The 26-year-old Luzardo was raised in South Florida and grew up rooting for Marlins stars such as Juan Pierre and Miguel Cabrera.
Luzardo was 6 years old when he attended Game 3 of the 2003 World Series, won by the Marlins, and was thrilled when he was traded to Miami ahead of the 2021 season.
His first postseason start for his childhood team hardly went as planned.
Johan Rojas, the No. 9 hitter, hammered away at Luzardo with a nine-pitch at-bat for a single that opened the third. He scored on Alec Bohm’s RBI double to left field.
Luzardo gave up run-scoring singles to Bryson Stott and Cristian Pache that made it 3-0 in the third.
“We’ve just got to keep this going,” Harper said. “Leave no doubt.”
Hoskins choked back tears, patted his chest in appreciation and even waved a rally towel before he threw the first pitch. The slugging first baseman has not played this season after he suffered a torn ACL in his left knee. The 30-year-old Hoskins — playing on a $12 million, one-year contract — might have made his last appearance at Citizens Bank Park.
Hoskins said he will head to Florida on Wednesday to face live pitching with hopes he could return to the Phillies if they make the World Series.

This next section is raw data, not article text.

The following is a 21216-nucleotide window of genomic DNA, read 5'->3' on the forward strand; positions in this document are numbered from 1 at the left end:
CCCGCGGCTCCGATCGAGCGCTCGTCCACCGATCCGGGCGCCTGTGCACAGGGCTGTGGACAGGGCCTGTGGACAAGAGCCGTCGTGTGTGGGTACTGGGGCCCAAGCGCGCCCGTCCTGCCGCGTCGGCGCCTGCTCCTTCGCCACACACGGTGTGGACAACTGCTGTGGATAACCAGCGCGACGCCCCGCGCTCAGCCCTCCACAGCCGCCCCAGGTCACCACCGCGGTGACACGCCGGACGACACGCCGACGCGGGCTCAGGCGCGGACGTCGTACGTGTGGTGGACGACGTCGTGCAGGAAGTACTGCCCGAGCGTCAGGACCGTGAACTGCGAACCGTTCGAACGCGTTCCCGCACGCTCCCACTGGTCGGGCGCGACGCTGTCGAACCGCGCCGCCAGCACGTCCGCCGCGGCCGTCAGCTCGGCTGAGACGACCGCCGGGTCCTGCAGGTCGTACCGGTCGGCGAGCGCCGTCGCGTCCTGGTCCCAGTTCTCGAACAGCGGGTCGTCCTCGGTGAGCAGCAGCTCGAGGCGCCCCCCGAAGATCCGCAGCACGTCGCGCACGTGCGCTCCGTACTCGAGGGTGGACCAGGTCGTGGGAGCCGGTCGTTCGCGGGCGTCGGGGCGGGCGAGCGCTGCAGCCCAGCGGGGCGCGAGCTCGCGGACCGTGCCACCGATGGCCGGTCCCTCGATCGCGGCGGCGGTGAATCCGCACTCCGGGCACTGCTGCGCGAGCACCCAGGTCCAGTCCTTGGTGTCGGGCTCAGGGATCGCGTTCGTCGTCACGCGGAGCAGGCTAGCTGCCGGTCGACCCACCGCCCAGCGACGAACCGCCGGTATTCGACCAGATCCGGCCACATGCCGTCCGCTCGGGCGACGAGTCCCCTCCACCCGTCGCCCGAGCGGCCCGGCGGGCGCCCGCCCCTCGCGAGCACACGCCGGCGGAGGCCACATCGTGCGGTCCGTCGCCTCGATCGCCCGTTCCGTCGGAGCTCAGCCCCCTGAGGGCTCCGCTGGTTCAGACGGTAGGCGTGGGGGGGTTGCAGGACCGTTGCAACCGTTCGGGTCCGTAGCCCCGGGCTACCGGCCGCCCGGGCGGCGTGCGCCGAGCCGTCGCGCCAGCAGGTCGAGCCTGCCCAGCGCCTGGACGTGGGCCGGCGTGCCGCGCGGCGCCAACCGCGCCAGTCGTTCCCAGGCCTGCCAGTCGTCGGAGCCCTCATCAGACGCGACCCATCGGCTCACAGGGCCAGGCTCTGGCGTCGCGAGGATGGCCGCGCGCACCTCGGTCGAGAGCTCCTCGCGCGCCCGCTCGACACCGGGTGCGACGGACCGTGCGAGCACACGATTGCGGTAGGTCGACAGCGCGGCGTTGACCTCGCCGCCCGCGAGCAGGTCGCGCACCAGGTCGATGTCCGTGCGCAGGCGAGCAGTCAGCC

“As much as I want to be here, this is part of the way that I get a chance to be on the field with these guys again,” Hoskins said. “I’ve got to do everything I can to give myself that opportunity.”
Former Phillies manager Charlie Manuel posted a picture on social media of him watching the game from a hospital room. Manuel led the Phillies to the 2008 World Series title. He suffered a stroke in September.
The Marlins send LHP Braxton Garrett (9-7, 3.66 ERA) to the mound Wednesday night against Phillies RHP Aaron Nola (12-9, 4.46). Nola went 2-2 in last year’s postseason — winning a game in each of the first two rounds, then losing one in each of the next two. Garrett gave up three runs over five innings in each of his two starts vs. the Phillies this season.
AP MLB: https://apnews.com/hub/MLB